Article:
As a mom, I have two modes. There’s regular, every day mode. In this mode, things aren’t perfect, but I do a reasonably good job of being a mom. Healthy meals are prepared, the kids are clean and presentable, educational activities are favored over sitting in front of the television all day. I’m no Donna Reed; but I manage to get things done.

Parenting in Survival Mode

Then there are days like today. Days that require a different mode: survival mode. Routines are abandoned. Children are dirty. Snacks are unhealthy. Cartoons are watched. All of these things are were in full effect today. It was the very definition of survival mode. I gave up on any chance of it being a normal day, and just tried to survive.

When my kids were younger, I used to beat myself up over these “survival mode” days. I felt that every day I didn’t live up to my full parenting potential was somehow harming my kids. I would struggle in vain to enforce healthy snacks, reading books, and bedtimes, and sometimes I would end up in tears when nothing I tried was working. The exhaustion, the frustration, and the guilt were a toxic combination for me. I would feel paralyzed; like I couldn’t do anything right. And then I would be in a funk that would last for days.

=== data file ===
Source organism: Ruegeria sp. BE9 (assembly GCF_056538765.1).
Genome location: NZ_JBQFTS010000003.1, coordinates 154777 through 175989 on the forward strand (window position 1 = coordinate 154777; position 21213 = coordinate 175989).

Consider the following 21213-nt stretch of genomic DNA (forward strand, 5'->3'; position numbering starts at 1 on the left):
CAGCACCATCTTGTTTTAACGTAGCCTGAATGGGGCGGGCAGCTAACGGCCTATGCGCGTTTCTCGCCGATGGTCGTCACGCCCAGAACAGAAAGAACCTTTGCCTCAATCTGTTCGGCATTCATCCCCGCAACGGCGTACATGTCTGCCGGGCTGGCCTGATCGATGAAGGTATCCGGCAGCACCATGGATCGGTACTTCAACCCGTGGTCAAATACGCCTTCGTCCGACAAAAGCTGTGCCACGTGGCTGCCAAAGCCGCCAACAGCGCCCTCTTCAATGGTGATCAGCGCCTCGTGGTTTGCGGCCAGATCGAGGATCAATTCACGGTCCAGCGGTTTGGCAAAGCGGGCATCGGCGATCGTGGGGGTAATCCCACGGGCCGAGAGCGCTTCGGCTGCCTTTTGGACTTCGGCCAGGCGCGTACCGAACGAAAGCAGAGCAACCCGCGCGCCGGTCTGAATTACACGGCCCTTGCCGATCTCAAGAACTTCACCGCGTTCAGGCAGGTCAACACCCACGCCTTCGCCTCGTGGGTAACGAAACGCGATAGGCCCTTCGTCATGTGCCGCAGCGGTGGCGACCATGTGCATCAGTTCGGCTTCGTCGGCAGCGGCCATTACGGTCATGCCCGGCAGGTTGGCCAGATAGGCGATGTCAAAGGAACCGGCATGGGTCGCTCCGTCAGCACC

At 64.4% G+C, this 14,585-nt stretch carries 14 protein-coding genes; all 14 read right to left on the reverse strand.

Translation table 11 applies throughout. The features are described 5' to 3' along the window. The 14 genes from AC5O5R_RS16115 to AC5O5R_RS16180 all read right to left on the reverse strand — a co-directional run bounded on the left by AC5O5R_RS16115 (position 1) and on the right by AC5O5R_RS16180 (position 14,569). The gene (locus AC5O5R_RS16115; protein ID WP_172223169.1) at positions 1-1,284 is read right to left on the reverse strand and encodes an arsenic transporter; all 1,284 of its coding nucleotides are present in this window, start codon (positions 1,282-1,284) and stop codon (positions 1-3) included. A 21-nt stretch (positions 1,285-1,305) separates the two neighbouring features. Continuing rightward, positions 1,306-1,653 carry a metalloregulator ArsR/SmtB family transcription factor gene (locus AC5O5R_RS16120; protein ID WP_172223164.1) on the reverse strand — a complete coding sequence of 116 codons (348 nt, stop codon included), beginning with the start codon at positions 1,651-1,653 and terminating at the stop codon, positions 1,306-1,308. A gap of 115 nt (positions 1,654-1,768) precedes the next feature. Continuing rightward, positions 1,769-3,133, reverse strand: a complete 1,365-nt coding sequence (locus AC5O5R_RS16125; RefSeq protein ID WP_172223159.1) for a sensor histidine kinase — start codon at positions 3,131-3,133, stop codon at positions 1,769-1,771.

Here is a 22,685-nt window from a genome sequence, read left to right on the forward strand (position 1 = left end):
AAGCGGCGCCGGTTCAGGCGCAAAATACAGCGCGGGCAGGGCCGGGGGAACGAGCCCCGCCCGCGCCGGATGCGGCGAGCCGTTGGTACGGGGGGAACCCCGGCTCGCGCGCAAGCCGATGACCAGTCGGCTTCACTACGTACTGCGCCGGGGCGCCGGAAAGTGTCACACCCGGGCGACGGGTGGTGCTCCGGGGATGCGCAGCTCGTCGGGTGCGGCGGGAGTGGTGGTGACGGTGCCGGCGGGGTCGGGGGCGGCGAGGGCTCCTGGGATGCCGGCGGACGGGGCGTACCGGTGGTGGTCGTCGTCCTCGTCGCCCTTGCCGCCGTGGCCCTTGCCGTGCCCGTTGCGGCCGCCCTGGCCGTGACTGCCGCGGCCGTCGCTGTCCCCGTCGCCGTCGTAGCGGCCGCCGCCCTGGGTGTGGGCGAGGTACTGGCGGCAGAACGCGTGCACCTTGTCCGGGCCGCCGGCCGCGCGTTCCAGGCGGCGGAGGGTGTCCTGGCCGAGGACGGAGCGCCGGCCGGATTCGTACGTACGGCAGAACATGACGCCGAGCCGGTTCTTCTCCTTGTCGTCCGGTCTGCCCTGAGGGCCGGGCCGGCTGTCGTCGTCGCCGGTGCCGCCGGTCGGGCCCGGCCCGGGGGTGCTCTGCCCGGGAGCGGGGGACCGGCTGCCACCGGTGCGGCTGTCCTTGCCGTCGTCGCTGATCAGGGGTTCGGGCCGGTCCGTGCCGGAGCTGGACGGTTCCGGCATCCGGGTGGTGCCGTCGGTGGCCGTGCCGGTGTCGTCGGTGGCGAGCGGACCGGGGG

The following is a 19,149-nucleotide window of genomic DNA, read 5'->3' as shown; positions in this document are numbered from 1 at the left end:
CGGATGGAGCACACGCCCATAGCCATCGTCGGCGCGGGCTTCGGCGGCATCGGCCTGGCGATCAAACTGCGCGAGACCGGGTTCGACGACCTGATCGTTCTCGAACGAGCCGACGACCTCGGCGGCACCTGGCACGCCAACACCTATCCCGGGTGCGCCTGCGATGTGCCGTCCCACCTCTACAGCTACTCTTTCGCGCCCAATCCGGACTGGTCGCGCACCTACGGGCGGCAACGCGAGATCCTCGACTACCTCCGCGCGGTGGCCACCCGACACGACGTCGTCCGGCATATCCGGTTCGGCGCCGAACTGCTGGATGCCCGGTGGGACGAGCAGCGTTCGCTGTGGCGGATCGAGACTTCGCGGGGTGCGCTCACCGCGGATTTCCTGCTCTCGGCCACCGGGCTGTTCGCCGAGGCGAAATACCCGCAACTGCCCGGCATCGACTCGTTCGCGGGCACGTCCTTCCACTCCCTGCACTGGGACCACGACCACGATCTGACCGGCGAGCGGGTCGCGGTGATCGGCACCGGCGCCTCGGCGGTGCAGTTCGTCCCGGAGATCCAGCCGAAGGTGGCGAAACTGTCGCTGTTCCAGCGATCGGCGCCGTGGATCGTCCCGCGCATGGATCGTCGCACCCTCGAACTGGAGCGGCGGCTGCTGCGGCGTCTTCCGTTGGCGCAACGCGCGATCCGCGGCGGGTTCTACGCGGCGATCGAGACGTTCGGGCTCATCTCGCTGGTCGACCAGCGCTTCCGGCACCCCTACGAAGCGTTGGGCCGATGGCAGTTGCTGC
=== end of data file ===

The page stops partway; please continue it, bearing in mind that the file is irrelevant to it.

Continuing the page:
I remember very clearly a night right after we brought our youngest home. My oldest was 16 months old at the time, and he had a bad ear infection, which meant that he wasn’t sleeping well. And of course I also had a newborn, who woke every couple of hours to nurse. I would nurse the baby to sleep, and then go get the toddler who was crying in his crib. I’d rock the toddler until he fell into a deep enough sleep that I could put him back in the crib without him waking – and by that time the baby was ready to eat again. The baby would nurse himself to sleep, and then his brother would  be up again. It was awful. I remember sitting in my recliner, sobbing and thinking to myself, “I can’t do this. I cannot be the mother of two children. I am failing.” I even said it out loud, “I can’t do this.” It was one of my parenting lows. I was so tired, and I thought that I should be handling the situation with a smile instead of tears.

These days, I’m a little more laid back. I certainly don’t enjoy survival mode days, but I’ve realized that one day of cupcakes for dinner and Phineas and Ferb on a loop isn’t going to permanently damage my children. Some days the biggest accomplishment you make is just getting through. And that’s ok.

Moms, I propose that we stop beating ourselves up over these survival mode days. They exist; I would even say they are an inevitable fact of motherhood. Instead of feeling guilty when they happen, let’s just be thankful when they’re over, and hopeful for the next day.

Now, if you’ll excuse me, I have a cupcake to eat.